Filmmakers have become adept at creating these triggers. In a famous experiment, a shot of an actor with a blank expression was inter-cut in three ways; it was intercut with a beautiful woman, with a banquet table, and with a coffin. These three different montages were then shown to three different audiences, and the audiences were asked what the character—the man with the blank expression—was thinking. Each audience read his expression differently. One said, “Oh, that man is so in love.” Another said, “Oh, that man is so hungry.” The third said, “Oh, that man is so sad.” It’s the same completely blank expression, but we project an inner life upon it.
As of now, most of the interactive environments available haven’t really been able to access that capacity of the audience to believe in the inner life of the characters. But, when the people who design games move away from the rendering of the physical space, and into the development of characters and behaviors, then you can hit a tipping point; people are going to have entirely different experiences inside this virtual world because they’ll be interacting emotionally and empathically with the characters rather than just moving around in space and shooting them.
That brings up a really interesting question: is it possible that the more immersive visuals we’ve been able to create for video games have reduced the effort we put into thinking about them, and actually diminished our ability to project an inner life onto characters?
Often, if you look at a character in a game, it looks really close to being human but there’s something that feels creepy about it—like a wax figure or an automaton. In robotics, they call it the “uncanny valley.” We may find that, in the near future, a much more simplified graphic character that nonetheless behaves as though it has an inner, emotional life, will be far, far more involving and engaging. Some movies—like Beowulf and The Polar Express—have animated characters that look almost human but not quite, and to me they are creepy and off-putting. That emphatic connection is completely broken. I’m more likely to believe Bugs Bunny is real. So, we may find that backing off on the photorealism actually helps to cultivate empathy.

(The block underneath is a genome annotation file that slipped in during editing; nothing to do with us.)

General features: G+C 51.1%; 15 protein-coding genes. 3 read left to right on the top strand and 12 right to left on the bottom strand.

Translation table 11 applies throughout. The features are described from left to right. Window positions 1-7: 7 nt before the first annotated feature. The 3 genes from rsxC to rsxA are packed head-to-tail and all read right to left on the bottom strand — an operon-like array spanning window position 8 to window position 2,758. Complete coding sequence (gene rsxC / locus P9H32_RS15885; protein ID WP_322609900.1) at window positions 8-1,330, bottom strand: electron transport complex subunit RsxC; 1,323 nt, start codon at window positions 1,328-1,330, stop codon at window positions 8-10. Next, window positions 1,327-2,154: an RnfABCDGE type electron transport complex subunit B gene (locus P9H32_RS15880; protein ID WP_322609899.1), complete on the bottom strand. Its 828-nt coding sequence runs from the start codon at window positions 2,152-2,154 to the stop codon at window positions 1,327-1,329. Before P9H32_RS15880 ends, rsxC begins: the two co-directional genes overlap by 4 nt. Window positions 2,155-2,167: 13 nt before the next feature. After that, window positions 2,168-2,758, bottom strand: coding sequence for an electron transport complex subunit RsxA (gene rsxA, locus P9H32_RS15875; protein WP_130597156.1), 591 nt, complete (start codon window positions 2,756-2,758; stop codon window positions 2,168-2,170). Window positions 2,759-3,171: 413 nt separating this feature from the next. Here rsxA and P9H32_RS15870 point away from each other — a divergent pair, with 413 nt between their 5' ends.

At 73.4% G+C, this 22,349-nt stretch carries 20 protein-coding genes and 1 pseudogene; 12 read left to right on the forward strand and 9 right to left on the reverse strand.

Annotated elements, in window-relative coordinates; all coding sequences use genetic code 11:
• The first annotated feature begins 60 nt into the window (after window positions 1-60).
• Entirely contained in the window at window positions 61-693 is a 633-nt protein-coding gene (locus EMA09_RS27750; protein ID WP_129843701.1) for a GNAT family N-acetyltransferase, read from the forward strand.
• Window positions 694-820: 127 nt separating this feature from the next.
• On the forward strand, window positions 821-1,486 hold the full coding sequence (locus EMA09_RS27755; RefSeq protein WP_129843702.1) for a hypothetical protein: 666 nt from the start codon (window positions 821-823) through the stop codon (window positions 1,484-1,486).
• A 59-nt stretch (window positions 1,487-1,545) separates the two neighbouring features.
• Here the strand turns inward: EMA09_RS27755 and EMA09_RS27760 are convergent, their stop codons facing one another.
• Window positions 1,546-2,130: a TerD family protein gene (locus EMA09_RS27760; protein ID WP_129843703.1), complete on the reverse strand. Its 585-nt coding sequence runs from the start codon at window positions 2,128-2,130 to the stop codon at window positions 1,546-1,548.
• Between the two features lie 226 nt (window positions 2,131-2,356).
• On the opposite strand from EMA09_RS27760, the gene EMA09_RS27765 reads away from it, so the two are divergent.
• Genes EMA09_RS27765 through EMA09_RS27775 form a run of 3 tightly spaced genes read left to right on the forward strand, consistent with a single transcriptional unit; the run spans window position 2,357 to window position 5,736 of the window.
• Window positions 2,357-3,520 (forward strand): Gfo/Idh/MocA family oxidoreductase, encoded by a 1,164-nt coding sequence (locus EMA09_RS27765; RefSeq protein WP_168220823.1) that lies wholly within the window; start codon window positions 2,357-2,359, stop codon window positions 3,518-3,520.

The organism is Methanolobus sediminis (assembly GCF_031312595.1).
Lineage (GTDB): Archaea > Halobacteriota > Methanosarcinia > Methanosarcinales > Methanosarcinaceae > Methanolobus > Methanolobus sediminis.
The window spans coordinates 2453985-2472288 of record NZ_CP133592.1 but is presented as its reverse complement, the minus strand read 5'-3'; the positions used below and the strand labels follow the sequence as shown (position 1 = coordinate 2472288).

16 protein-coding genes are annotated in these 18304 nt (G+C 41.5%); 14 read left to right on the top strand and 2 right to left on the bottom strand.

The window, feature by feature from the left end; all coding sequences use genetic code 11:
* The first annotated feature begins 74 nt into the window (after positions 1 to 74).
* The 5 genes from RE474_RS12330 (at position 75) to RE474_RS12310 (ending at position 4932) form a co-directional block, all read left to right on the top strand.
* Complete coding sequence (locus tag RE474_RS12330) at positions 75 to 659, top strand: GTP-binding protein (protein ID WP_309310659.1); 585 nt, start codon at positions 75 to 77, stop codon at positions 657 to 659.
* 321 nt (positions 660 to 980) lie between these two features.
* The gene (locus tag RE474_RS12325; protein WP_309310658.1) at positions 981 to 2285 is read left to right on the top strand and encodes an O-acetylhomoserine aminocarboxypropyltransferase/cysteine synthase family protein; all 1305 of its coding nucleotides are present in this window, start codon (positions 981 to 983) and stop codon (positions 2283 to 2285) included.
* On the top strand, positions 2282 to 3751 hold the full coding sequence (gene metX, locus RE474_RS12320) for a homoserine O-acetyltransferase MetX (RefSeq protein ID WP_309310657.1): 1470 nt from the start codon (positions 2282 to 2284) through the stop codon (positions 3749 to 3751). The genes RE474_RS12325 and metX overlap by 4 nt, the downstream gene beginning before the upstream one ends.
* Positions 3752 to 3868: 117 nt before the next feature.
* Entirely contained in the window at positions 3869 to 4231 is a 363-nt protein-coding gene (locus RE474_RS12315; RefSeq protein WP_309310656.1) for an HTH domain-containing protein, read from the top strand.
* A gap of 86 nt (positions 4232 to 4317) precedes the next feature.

Screenshot from The Polar Express
That kind of counterintuitive response is very interesting. Switching gears a bit, do you have any suggestions for other storytellers who are interested in or working in the transmedia space?
I’d say that no one really knows exactly what “transmedia” is yet. So, if you’re a storyteller, there is no reason you shouldn’t be telling stories and playing around with whatever you can get your hands on. We’re at a time now where digital cameras, editing software, online publishing tools, and so on, are literally free—or close to it. I think it’s too often that people who write screenplays or books wait around for somebody to give them permission to publish, to produce, or to share that work with the world. There’re thousands of tools that can help a storyteller create content and reach an audience. Maybe you only get a hundred people to look at your work at first—but that’s a lot of people. To be a storyteller, you don’t have Charlie Kaufman or Steven Spielberg; you just have embrace the tools available all around you and be inventive.
Click here to watch Melancholy Baby, a short film that represents a more personal aspect of Sean’s filmmaking. It was created, developed and distributed to an online audience.
This interview was conducted by Neela Sakaria, SVP at Latitude.
Latitude is an international research consultancy helping clients create engaging content, software and technology that harness the possibilities of the Web. To learn more about working with Latitude, fill out this form or contact Ian Schulte (firstname.lastname@example.org).